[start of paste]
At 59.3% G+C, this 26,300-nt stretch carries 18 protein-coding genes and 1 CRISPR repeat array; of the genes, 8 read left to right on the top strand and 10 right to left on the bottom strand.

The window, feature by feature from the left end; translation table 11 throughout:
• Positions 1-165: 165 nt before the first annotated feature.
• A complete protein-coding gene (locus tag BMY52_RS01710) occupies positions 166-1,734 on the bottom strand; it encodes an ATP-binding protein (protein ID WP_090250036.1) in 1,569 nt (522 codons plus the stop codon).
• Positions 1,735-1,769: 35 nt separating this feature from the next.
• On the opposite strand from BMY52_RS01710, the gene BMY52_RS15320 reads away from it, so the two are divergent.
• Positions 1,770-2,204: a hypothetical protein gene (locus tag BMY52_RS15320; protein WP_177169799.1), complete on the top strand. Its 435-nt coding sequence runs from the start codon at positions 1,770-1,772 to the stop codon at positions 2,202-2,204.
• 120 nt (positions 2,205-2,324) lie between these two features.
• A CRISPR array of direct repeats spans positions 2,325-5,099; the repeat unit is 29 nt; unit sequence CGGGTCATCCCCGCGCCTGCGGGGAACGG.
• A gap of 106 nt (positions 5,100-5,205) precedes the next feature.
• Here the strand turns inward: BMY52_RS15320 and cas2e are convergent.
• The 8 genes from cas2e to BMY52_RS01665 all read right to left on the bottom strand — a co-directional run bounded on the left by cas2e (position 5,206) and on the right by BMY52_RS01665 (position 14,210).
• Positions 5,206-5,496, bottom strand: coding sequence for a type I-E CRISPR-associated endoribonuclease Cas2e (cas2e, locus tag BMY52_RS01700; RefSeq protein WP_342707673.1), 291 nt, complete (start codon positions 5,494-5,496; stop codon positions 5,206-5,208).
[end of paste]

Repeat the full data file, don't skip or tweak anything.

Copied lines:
At 59.3% G+C, this 26,300-nt stretch carries 18 protein-coding genes and 1 CRISPR repeat array; of the genes, 8 read left to right on the top strand and 10 right to left on the bottom strand.

The window, feature by feature from the left end; translation table 11 throughout:
• Positions 1-165: 165 nt before the first annotated feature.
• A complete protein-coding gene (locus tag BMY52_RS01710) occupies positions 166-1,734 on the bottom strand; it encodes an ATP-binding protein (protein ID WP_090250036.1) in 1,569 nt (522 codons plus the stop codon).
• Positions 1,735-1,769: 35 nt separating this feature from the next.
• On the opposite strand from BMY52_RS01710, the gene BMY52_RS15320 reads away from it, so the two are divergent.
• Positions 1,770-2,204: a hypothetical protein gene (locus tag BMY52_RS15320; protein WP_177169799.1), complete on the top strand. Its 435-nt coding sequence runs from the start codon at positions 1,770-1,772 to the stop codon at positions 2,202-2,204.
• 120 nt (positions 2,205-2,324) lie between these two features.
• A CRISPR array of direct repeats spans positions 2,325-5,099; the repeat unit is 29 nt; unit sequence CGGGTCATCCCCGCGCCTGCGGGGAACGG.
• A gap of 106 nt (positions 5,100-5,205) precedes the next feature.
• Here the strand turns inward: BMY52_RS15320 and cas2e are convergent.
• The 8 genes from cas2e to BMY52_RS01665 all read right to left on the bottom strand — a co-directional run bounded on the left by cas2e (position 5,206) and on the right by BMY52_RS01665 (position 14,210).
• Positions 5,206-5,496, bottom strand: coding sequence for a type I-E CRISPR-associated endoribonuclease Cas2e (cas2e, locus tag BMY52_RS01700; RefSeq protein WP_342707673.1), 291 nt, complete (start codon positions 5,494-5,496; stop codon positions 5,206-5,208).